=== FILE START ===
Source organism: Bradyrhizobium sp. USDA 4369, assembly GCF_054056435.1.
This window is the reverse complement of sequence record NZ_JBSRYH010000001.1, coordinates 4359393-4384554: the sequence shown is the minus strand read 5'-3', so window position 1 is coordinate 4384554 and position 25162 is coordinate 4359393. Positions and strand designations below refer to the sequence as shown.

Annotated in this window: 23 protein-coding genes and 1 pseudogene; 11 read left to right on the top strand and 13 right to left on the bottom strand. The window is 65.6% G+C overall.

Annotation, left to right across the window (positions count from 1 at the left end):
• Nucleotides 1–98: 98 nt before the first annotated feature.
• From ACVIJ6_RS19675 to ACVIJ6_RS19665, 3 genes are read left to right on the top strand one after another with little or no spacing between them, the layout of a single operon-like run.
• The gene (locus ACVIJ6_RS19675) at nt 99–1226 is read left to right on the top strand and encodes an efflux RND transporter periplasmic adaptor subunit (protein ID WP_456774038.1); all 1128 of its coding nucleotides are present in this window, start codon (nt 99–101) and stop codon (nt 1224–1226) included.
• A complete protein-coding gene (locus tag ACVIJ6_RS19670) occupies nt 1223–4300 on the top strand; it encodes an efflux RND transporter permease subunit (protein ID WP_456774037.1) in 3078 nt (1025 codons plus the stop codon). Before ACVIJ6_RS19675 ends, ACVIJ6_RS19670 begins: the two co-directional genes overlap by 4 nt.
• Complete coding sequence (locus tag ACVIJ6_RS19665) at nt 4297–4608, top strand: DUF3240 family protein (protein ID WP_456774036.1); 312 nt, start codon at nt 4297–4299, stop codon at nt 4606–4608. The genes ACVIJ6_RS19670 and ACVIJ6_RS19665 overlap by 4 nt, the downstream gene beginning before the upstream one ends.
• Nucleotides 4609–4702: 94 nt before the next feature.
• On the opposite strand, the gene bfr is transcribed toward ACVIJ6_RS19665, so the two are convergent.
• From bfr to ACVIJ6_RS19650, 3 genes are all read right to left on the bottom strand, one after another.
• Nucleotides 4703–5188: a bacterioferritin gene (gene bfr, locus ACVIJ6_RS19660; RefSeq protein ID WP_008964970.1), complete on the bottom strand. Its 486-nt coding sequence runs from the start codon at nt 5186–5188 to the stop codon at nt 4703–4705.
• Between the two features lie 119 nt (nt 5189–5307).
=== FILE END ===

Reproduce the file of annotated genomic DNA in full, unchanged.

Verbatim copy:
Source organism: Bradyrhizobium sp. USDA 4369, assembly GCF_054056435.1.
This window is the reverse complement of sequence record NZ_JBSRYH010000001.1, coordinates 4359393-4384554: the sequence shown is the minus strand read 5'-3', so window position 1 is coordinate 4384554 and position 25162 is coordinate 4359393. Positions and strand designations below refer to the sequence as shown.

Annotated in this window: 23 protein-coding genes and 1 pseudogene; 11 read left to right on the top strand and 13 right to left on the bottom strand. The window is 65.6% G+C overall.

Annotation, left to right across the window (positions count from 1 at the left end):
• Nucleotides 1–98: 98 nt before the first annotated feature.
• From ACVIJ6_RS19675 to ACVIJ6_RS19665, 3 genes are read left to right on the top strand one after another with little or no spacing between them, the layout of a single operon-like run.
• The gene (locus ACVIJ6_RS19675) at nt 99–1226 is read left to right on the top strand and encodes an efflux RND transporter periplasmic adaptor subunit (protein ID WP_456774038.1); all 1128 of its coding nucleotides are present in this window, start codon (nt 99–101) and stop codon (nt 1224–1226) included.
• A complete protein-coding gene (locus tag ACVIJ6_RS19670) occupies nt 1223–4300 on the top strand; it encodes an efflux RND transporter permease subunit (protein ID WP_456774037.1) in 3078 nt (1025 codons plus the stop codon). Before ACVIJ6_RS19675 ends, ACVIJ6_RS19670 begins: the two co-directional genes overlap by 4 nt.
• Complete coding sequence (locus tag ACVIJ6_RS19665) at nt 4297–4608, top strand: DUF3240 family protein (protein ID WP_456774036.1); 312 nt, start codon at nt 4297–4299, stop codon at nt 4606–4608. The genes ACVIJ6_RS19670 and ACVIJ6_RS19665 overlap by 4 nt, the downstream gene beginning before the upstream one ends.
• Nucleotides 4609–4702: 94 nt before the next feature.
• On the opposite strand, the gene bfr is transcribed toward ACVIJ6_RS19665, so the two are convergent.
• From bfr to ACVIJ6_RS19650, 3 genes are all read right to left on the bottom strand, one after another.
• Nucleotides 4703–5188: a bacterioferritin gene (gene bfr, locus ACVIJ6_RS19660; RefSeq protein ID WP_008964970.1), complete on the bottom strand. Its 486-nt coding sequence runs from the start codon at nt 5186–5188 to the stop codon at nt 4703–4705.
• Between the two features lie 119 nt (nt 5189–5307).